Best Practice Series: Caring for Survivors with Disabilities

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    Best Practice Series: Caring for Survivors with physical and developmental disabilities

    Webinar Details:

    Cost: Free, but you must register

    When: April 11, 2013 at 2:00pm, Eastern


    In December of 2012, the Bureau of Justice Statistics released a report that found people with disabilities experience violent victimization, including sexual assault, at rates much higher than people without disabilities. According to this report, the rate of violence for men with disabilities was 42 per 1,000, compared to 22 per 1,000 for males without disabilities, and the rate for women with disabilities was 53 per 1,000 compared to 17 per 1,000 for women without disabilities. Despite the higher rates, survivors with disabilities are less likely to be engaged in traditional responses to sexual assault, including forensic exams, support services, criminal investigations, and prosecution, as the recent events in California have demonstrated. This training will explore the needs and barriers of survivors with disabilities, including complex issues such as consent and guardianship, and will provide concrete strategies first responders can use to create an accessible and welcoming experience for survivors with disabilities.

    The goals of the training are three-fold: (1) to increase understanding of sexual violence against individuals with developmental and/or physical disabilities; (2) to gain an understanding of the specific needs and barriers to accessing supports and services survivors with disabilities face; (3) to learn strategies to create an accessible and welcoming experience for survivors with disabilities. To ensure everyone has the same framework for understanding disability, we will spend a few minutes providing a definition of disability, generally, and will then discuss developmental and physical disabilities, specifically. We will also provide a few basic principles pertaining to disability that inform our approach to this work (such as, “disability is ordinary” and “diagnosis does not predict ability.”). Next, we will provide an overview of sexual violence against people with disabilities. We will provide the latest statistics to ground everyone in the scope and magnitude of this problem and we will discuss the dynamics of this abuse (including who the perpetrators are, the tactics they use – such as grooming and playing on system weaknesses and societal devaluation of people with disabilities). We will then move into a discussion of needs and barriers. We will touch on a broad range of needs and barriers, focusing on those that are most important in each part of the system (advocacy, criminal justice, medical, etc.). After a brief discussion of the barriers, we plan to spotlight two issues specifically: consent and guardianship. The last segment of the training will focus on practical things people can do to create access for survivors with disabilities. We will discuss the strategies along a few lines: physical, communication, and attitudinal.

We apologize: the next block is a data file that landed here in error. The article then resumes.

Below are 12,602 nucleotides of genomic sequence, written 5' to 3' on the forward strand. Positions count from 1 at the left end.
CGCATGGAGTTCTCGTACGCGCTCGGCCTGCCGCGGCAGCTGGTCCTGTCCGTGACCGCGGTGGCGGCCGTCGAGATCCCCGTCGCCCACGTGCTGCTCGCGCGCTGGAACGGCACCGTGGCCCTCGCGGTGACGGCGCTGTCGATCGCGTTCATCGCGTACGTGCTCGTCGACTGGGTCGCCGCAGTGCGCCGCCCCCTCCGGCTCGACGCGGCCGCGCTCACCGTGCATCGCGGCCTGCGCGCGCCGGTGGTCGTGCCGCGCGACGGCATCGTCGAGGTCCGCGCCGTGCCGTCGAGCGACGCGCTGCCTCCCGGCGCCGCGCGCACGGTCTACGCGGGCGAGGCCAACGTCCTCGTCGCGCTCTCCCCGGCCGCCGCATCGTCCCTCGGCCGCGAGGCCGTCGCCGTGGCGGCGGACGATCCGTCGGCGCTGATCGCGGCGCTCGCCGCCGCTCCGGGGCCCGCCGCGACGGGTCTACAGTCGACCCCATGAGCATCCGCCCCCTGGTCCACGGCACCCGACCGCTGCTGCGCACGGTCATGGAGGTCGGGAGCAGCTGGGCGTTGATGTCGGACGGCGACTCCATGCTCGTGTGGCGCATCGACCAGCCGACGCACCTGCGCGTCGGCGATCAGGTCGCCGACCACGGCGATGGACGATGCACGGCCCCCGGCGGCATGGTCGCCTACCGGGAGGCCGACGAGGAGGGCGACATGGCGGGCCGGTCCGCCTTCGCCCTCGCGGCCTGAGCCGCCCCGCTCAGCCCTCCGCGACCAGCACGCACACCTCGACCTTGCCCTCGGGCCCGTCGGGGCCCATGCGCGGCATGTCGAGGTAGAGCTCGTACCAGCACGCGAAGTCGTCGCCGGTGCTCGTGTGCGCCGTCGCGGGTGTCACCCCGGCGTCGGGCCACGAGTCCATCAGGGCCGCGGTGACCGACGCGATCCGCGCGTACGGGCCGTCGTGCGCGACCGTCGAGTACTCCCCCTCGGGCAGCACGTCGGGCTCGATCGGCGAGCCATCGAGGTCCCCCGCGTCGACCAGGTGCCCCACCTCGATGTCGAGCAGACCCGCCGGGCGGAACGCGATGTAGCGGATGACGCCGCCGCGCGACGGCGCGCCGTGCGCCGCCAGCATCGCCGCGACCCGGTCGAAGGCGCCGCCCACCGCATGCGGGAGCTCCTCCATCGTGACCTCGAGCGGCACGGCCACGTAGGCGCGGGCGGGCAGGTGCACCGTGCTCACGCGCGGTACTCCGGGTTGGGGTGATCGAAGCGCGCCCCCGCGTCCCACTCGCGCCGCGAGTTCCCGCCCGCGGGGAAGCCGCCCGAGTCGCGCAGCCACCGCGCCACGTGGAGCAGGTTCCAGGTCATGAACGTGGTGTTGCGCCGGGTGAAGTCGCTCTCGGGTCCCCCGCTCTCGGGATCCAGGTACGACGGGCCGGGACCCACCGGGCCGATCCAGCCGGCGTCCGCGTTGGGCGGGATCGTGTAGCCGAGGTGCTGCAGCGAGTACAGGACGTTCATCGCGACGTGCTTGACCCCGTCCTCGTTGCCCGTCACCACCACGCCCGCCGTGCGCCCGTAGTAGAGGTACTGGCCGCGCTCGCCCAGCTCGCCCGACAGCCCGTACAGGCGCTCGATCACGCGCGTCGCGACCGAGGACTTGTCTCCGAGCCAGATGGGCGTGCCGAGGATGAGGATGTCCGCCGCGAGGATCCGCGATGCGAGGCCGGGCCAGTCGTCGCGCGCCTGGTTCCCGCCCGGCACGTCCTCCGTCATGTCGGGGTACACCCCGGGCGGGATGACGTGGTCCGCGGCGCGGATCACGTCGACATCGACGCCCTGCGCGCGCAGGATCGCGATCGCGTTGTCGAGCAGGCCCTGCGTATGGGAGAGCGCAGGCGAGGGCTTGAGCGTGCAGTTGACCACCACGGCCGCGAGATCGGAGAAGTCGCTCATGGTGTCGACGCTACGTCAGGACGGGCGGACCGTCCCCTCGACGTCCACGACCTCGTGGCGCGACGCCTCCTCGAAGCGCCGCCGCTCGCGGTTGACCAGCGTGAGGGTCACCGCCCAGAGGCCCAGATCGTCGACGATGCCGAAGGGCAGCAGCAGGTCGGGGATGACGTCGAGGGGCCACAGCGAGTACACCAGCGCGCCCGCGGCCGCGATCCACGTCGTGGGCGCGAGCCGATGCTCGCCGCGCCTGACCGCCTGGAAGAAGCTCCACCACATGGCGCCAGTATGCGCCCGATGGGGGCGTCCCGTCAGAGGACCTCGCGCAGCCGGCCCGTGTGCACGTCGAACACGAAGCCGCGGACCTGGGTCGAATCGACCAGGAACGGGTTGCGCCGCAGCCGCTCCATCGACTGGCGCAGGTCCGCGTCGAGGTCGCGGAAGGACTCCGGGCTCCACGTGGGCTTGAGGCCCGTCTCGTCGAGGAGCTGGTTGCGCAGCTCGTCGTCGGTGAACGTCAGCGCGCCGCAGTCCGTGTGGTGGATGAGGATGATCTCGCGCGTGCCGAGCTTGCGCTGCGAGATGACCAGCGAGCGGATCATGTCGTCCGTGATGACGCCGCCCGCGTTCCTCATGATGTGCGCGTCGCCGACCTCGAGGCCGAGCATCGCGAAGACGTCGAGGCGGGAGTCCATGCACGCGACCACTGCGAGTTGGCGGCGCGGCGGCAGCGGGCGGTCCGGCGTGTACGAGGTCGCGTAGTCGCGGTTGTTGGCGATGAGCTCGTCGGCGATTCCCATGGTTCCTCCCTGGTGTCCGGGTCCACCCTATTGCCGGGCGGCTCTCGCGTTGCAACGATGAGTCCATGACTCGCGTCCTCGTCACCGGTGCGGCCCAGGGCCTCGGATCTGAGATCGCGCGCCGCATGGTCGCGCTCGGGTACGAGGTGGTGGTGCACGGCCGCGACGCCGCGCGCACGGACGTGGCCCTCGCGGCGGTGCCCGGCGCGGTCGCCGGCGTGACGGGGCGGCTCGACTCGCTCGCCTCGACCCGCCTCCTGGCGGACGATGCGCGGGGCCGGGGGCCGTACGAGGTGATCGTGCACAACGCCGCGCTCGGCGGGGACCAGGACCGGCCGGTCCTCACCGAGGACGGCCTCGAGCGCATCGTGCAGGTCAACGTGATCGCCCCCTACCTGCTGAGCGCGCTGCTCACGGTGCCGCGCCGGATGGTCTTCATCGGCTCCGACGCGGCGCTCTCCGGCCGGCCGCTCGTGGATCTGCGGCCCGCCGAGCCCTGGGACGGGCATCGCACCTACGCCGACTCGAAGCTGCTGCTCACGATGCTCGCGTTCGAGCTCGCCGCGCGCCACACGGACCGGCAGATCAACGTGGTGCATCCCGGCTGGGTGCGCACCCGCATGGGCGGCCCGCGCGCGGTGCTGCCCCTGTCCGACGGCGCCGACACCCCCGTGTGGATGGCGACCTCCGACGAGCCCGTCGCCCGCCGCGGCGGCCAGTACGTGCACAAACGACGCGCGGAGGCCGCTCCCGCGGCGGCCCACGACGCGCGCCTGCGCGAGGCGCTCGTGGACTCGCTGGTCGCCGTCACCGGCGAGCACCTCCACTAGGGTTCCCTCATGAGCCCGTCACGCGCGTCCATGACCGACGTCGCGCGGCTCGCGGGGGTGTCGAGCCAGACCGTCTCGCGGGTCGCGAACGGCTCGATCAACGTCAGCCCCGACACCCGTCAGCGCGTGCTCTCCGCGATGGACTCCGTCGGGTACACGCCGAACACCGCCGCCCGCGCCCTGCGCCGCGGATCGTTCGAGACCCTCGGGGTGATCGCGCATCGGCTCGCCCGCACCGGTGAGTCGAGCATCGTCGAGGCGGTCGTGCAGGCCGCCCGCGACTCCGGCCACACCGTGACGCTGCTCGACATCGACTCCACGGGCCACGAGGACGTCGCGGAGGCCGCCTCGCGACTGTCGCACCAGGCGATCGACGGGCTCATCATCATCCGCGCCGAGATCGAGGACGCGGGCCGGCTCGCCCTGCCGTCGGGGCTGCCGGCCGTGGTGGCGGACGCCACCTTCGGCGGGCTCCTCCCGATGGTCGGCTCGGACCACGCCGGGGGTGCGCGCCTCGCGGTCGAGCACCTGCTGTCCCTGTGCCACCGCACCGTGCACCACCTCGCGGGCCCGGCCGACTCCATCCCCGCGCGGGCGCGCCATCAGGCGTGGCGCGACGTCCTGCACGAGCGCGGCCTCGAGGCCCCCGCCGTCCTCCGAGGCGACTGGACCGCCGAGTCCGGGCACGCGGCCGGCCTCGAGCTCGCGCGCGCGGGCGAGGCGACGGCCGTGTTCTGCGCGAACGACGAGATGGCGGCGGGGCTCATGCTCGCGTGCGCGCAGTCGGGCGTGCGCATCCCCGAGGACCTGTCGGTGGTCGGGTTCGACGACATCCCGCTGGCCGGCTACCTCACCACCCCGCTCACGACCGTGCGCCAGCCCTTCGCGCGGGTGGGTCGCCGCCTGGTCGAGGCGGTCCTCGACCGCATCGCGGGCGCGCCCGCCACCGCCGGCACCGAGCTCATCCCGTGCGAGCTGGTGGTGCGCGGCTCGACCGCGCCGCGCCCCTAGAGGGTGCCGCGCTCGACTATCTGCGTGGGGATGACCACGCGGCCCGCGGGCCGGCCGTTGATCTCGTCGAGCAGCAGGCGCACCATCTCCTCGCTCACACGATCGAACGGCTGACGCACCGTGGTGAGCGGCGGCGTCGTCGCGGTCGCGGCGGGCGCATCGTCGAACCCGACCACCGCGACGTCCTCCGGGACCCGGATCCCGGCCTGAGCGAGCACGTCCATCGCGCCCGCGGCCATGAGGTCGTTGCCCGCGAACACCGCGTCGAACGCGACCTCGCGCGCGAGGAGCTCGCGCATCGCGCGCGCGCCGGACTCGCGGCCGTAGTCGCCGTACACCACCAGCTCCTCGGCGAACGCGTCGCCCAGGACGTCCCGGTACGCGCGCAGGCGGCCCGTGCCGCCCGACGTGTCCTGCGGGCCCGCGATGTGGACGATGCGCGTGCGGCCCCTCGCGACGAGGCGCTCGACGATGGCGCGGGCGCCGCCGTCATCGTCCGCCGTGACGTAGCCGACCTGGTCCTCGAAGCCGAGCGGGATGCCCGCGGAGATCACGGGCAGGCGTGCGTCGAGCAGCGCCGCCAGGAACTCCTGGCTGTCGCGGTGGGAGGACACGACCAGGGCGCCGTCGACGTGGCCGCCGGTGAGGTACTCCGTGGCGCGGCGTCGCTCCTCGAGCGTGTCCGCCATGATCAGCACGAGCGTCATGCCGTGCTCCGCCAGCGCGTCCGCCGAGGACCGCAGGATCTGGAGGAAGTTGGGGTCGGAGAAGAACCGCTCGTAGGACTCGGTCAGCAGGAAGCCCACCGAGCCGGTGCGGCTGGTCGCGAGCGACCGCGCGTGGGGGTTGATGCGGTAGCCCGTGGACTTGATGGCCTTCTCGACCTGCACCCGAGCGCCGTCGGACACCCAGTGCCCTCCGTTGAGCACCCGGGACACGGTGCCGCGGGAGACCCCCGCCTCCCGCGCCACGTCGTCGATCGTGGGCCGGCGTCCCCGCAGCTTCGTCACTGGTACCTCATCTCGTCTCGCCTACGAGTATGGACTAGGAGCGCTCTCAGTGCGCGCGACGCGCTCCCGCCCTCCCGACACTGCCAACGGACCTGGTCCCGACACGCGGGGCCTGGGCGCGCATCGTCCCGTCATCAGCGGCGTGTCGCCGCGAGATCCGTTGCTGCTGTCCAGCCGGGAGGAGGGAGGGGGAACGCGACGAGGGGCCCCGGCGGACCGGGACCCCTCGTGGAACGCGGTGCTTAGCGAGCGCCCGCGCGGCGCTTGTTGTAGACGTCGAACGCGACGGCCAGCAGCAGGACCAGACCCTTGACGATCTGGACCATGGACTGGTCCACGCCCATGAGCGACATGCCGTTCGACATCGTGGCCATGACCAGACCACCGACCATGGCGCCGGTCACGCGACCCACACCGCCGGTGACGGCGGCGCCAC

Presenter Information:

    Shirley Paceley is the founder and director of Blue Tower Training in Decatur, Il. Blue Tower has resources in 48 states and 15 countries and Shirley has spoken in over 30 states as well as in Iceland and Guam.Shirley has worked with people with disabilities for 40 years and has a Master’s Degree in Clinical Psychology. Shirley is on the Board of Directors of End Violence Against Women International and the Editorial Board of Sexual Assault Report for her work in violence against persons with disabilities. Shirley is on the statewide collaborative team for Illinois Imagines and the Illinois Family Violence Coordinating Council’s Responding to victims with Disabilities Committee. Shirley is a publish author, trainer, counselor and activist. As a survivor of childhood incest and the sibling to persons with disabilities, this work is Shirley’s passion.

    Nancy Smith is the director of the Center on Victimization and Safety at the Vera Institute of Justice. She oversees the Center’s work to ensure that underserved crime victims have equal access to victim services and justice options. From 2004 to 2009, she directed Vera’s Accessing Safety Initiative, a federally funded program that helps communities across the country improve services for people with disabilities and Deaf people who have experienced domestic violence, sexual violence, and stalking. Prior to her work at Vera, Nancy directed a collaborative initiative to prevent family violence across the life spectrum, including abuse of people with disabilities. Nancy trains on issues of collaboration, needs assessment, strategic planning, and capacity building within victim services in general, as well as issues specific to victimization among people with disabilities and Deaf individuals. Nancy has a bachelor’s degree in criminology and women’s studies and a master’s degree in women’s studies with a concentration in feminist policy studies from the Ohio State University.

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